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Mr Squiggle and Friends – Cheer Up (1990)


The episode opens with Reg (Mikel Robins) and Bill Steamshovel (Norman Hetherington) discussing rain, which would make Gus the Snail happy but Bill unhappy (because he rusts). They then cheer each other up with some riddles. Rebecca (Hetherington) prepares a tea party, then Rocket and Mr Squiggle arrive, joined by the singing and dancing Blackboard, for some squiggles. Gus introduces the ‘Song for Today’ and, after a song and animation, and with afternoon tea over, it’s time for just a few last squiggles before Mr Squiggle returns home to 92 Crater Crescent, The Moon.

Curator’s notes

Mr Squiggle and Friends underwent a number of format and duration changes during its 40-year history while the core characters and content remained the same. This version, recorded in 1990, runs for 25 minutes and is made up of regular segments. These include riddles with Bill Steamshovel and guest, the arrival of Rocket and Mr Squiggle and the transformation of viewers’ squiggles with Mr Squiggle’s pencil nose and the help of a singing and dancing Blackboard and ‘friend’ Rebecca. There is also a daily song, and animation seen through the device of ‘Gus TV’, a television shell belonging to Gus the Snail.

Squiggle’s helper here is Rebecca Hetherington, Norman and Margaret’s daughter and the show’s sixth presenter. Other presenters included Miss Gina (Curtis) followed by Miss Pat (Lovell) who assisted Mr Squiggle for 15 years from 1960 (see Mr Squiggle and Friends – Episode 148, c1960), then Miss Jane (Fennell), and Roxanne (Kimmorley). Norman remembers Mr Squiggle instinctively relating in a different way depending on the personality of his helpers: ‘Miss Pat was more of a school mistress and Miss Jane was more of the big sister and Rebecca was more like the girl next door or playmate.’ However each of them played their part by holding his hand, helping to guess what the squiggles had become and involving the audience at home.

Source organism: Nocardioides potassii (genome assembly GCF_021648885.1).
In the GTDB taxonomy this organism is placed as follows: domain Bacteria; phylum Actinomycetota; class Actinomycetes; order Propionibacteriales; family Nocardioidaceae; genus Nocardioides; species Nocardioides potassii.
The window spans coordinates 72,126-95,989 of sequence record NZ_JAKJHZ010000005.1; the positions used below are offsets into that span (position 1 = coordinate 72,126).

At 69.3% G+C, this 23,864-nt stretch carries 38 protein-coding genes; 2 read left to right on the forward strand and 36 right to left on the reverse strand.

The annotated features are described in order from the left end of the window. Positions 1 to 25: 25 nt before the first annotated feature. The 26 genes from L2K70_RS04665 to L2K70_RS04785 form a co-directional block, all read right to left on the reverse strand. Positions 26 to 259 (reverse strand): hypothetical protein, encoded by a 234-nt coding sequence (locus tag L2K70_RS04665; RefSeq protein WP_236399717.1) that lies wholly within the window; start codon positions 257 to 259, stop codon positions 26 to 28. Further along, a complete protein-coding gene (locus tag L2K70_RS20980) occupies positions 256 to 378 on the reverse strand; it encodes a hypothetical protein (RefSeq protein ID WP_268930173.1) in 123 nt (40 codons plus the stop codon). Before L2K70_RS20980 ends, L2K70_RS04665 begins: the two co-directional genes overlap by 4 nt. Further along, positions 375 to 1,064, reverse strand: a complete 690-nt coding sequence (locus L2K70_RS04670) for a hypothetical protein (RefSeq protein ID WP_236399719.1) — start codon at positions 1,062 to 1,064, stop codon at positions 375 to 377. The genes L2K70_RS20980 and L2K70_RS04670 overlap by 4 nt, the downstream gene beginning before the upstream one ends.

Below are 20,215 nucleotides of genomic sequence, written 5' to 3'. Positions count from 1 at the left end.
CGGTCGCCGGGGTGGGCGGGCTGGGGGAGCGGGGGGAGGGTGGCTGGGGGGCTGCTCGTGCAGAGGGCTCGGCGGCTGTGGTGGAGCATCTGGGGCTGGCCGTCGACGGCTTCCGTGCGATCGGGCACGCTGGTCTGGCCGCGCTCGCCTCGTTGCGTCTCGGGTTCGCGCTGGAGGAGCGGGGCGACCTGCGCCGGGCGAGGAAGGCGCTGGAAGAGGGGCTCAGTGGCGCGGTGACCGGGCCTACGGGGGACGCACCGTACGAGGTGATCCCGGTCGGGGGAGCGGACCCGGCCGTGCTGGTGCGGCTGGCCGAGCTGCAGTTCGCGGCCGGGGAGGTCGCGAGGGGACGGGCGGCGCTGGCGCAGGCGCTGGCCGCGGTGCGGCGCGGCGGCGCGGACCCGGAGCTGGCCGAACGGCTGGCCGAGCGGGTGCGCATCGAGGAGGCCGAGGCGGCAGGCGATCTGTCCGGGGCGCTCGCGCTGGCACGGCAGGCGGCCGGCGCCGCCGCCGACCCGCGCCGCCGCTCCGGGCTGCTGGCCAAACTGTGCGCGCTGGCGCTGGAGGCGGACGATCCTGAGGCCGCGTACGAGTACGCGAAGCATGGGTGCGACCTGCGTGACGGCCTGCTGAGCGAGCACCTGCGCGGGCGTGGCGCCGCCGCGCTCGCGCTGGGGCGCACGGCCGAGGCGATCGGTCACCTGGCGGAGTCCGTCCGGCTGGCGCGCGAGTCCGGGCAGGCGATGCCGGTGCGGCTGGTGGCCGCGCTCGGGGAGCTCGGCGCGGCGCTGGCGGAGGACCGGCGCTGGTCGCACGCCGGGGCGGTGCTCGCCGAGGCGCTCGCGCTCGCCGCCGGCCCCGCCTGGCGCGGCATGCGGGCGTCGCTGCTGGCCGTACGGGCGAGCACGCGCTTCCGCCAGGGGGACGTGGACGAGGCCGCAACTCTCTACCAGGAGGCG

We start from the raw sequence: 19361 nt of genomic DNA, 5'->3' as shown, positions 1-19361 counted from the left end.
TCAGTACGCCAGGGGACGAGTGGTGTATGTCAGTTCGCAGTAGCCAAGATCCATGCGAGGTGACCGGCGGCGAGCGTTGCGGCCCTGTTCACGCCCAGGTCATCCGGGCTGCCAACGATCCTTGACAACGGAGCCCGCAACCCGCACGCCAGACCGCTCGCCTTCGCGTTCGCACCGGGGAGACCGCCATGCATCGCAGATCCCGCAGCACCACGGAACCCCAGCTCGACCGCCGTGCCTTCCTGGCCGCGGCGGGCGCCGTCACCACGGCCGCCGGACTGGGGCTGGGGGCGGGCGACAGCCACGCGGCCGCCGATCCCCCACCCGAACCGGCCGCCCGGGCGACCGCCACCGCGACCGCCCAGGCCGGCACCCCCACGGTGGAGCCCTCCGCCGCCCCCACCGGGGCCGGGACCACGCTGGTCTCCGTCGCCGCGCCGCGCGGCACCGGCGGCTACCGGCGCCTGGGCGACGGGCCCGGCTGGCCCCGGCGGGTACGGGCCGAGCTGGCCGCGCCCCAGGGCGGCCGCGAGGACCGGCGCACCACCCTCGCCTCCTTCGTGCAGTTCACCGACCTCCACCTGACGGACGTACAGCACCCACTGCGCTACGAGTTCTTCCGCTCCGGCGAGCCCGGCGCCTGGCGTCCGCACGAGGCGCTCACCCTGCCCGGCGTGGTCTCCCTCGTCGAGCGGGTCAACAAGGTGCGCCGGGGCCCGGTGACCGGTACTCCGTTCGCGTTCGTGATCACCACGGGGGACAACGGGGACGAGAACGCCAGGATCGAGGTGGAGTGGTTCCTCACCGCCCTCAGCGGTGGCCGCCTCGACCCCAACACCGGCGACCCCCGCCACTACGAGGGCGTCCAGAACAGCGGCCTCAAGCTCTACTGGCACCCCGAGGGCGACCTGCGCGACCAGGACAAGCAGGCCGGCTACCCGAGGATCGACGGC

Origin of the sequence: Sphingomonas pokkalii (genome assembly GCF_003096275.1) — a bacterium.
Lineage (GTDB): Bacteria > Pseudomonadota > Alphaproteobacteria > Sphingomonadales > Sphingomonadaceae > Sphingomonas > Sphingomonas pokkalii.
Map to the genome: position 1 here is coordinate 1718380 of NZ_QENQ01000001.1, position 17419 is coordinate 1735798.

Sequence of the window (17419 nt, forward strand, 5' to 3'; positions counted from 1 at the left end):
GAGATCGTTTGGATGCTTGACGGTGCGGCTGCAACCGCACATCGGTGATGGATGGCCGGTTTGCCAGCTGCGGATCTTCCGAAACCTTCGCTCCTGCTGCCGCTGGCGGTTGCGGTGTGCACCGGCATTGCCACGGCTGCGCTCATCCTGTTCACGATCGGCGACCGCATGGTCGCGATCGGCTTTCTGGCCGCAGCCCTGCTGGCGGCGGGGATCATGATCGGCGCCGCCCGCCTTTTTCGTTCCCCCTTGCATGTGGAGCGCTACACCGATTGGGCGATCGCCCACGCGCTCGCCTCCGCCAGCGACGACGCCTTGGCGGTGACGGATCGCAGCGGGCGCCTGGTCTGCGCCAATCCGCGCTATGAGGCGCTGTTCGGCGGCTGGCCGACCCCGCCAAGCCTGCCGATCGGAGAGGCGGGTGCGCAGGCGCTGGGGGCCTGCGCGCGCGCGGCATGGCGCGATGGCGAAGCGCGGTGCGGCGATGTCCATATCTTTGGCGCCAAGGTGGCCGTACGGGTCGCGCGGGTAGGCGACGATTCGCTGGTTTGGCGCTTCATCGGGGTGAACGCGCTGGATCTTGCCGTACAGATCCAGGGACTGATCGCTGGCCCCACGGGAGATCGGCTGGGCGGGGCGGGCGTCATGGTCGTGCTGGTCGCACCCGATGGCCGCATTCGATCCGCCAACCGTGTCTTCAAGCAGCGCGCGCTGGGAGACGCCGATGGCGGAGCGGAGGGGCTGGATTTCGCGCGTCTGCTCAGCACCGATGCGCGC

Mr Squiggle and Friends has always been truly a family affair with Norman’s wife, Margaret, having written all the scripts and played a large part in character development. Themes of making people feel good, afternoon tea parties and plans for a ‘Year of the Snail’ are woven through the episode with much of the dialogue ad libbed.

When asked recently about what Mr Squiggle might make of modern children’s television Norman responded ‘I don’t quite know. I think he thinks it’s all very wonderful, but it’s a different world. He lives in the backblocks of the moon, and he’s quite happy to be old-fashioned instead of hyped up special effects … Our grandchildren sort of identify with him very much, and they much prefer the gentle friendly non-confrontational sort of feel.’

Margaret puts the enduring success of the character and program down to the fact that ‘it’s possibly just that we like kids and maybe that comes across.’ Norman adds that, unlike many of his other shows which were workshopped, often with neighbourhood children present, ‘Squiggle was more impromptu, you know, he happened sort of on the run almost at times’ and Margaret agrees: ‘Oh lordy yes! Yes very much on the run sometimes. But still I think one of the great advantages of working with children is that it’s much simpler in many ways because they’re going to take what you give them as it’s meant. They’re not going to look for all the back story and this and that and the other and all the innuendoes – it’s simple in that sense, which is good.’ For the record Margaret also comments that in its entire history there was only been one case of script censorship with a producer picking up an unintended innuendo.

In summary, Norman comments that ‘We treated it as fun. People ask what age group are you aiming it at … well we don’t aim it anywhere, we just have fun.’ Margaret adds ‘Yes … I think basically if you are writing for kids you remember back to what you liked as a kid and that’s what it’s all about.’

This episode was broadcast on the Australian Broadcasting Corporation in 1990. Mr Squiggle and Friends first went to air on 1 July 1959. It continued to be recorded until 1999 and broadcast in various formats until 2003.